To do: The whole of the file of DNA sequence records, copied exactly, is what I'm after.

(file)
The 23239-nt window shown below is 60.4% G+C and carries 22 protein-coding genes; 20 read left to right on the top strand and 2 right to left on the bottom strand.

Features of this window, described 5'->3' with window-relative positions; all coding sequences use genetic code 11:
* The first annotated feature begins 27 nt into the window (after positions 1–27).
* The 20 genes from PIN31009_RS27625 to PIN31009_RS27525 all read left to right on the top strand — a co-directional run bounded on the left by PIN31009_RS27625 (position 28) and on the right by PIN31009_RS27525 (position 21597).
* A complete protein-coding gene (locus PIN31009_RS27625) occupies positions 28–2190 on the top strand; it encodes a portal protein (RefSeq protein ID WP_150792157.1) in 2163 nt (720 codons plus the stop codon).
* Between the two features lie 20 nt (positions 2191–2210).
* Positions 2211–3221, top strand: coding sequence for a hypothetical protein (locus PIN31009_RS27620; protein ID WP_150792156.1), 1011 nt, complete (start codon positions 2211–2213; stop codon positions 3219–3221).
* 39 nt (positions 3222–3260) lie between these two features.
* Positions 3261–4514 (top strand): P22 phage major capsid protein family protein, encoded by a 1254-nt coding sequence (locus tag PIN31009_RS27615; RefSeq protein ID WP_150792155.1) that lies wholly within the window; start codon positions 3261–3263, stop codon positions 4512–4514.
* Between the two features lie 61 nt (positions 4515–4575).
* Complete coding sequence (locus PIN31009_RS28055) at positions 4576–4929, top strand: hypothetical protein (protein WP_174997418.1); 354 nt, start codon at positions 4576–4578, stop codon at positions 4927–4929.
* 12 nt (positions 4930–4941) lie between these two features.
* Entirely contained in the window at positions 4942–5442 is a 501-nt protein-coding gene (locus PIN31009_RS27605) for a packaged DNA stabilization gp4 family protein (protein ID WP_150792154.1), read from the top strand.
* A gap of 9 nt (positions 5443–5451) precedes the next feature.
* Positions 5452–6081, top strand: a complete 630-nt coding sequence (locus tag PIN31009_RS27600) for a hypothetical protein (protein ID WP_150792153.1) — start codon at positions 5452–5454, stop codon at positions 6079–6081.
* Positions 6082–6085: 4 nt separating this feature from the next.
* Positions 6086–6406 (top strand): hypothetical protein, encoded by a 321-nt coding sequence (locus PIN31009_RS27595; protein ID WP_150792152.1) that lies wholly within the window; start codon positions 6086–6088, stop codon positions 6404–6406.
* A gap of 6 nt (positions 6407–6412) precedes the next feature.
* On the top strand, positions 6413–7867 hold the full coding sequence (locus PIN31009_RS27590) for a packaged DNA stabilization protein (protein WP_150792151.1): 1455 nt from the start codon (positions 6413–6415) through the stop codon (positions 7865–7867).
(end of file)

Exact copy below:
The 23239-nt window shown below is 60.4% G+C and carries 22 protein-coding genes; 20 read left to right on the top strand and 2 right to left on the bottom strand.

Features of this window, described 5'->3' with window-relative positions; all coding sequences use genetic code 11:
* The first annotated feature begins 27 nt into the window (after positions 1–27).
* The 20 genes from PIN31009_RS27625 to PIN31009_RS27525 all read left to right on the top strand — a co-directional run bounded on the left by PIN31009_RS27625 (position 28) and on the right by PIN31009_RS27525 (position 21597).
* A complete protein-coding gene (locus PIN31009_RS27625) occupies positions 28–2190 on the top strand; it encodes a portal protein (RefSeq protein ID WP_150792157.1) in 2163 nt (720 codons plus the stop codon).
* Between the two features lie 20 nt (positions 2191–2210).
* Positions 2211–3221, top strand: coding sequence for a hypothetical protein (locus PIN31009_RS27620; protein ID WP_150792156.1), 1011 nt, complete (start codon positions 2211–2213; stop codon positions 3219–3221).
* 39 nt (positions 3222–3260) lie between these two features.
* Positions 3261–4514 (top strand): P22 phage major capsid protein family protein, encoded by a 1254-nt coding sequence (locus tag PIN31009_RS27615; RefSeq protein ID WP_150792155.1) that lies wholly within the window; start codon positions 3261–3263, stop codon positions 4512–4514.
* Between the two features lie 61 nt (positions 4515–4575).
* Complete coding sequence (locus PIN31009_RS28055) at positions 4576–4929, top strand: hypothetical protein (protein WP_174997418.1); 354 nt, start codon at positions 4576–4578, stop codon at positions 4927–4929.
* 12 nt (positions 4930–4941) lie between these two features.
* Entirely contained in the window at positions 4942–5442 is a 501-nt protein-coding gene (locus PIN31009_RS27605) for a packaged DNA stabilization gp4 family protein (protein ID WP_150792154.1), read from the top strand.
* A gap of 9 nt (positions 5443–5451) precedes the next feature.
* Positions 5452–6081, top strand: a complete 630-nt coding sequence (locus tag PIN31009_RS27600) for a hypothetical protein (protein ID WP_150792153.1) — start codon at positions 5452–5454, stop codon at positions 6079–6081.
* Positions 6082–6085: 4 nt separating this feature from the next.
* Positions 6086–6406 (top strand): hypothetical protein, encoded by a 321-nt coding sequence (locus PIN31009_RS27595; protein ID WP_150792152.1) that lies wholly within the window; start codon positions 6086–6088, stop codon positions 6404–6406.
* A gap of 6 nt (positions 6407–6412) precedes the next feature.
* On the top strand, positions 6413–7867 hold the full coding sequence (locus PIN31009_RS27590) for a packaged DNA stabilization protein (protein WP_150792151.1): 1455 nt from the start codon (positions 6413–6415) through the stop codon (positions 7865–7867).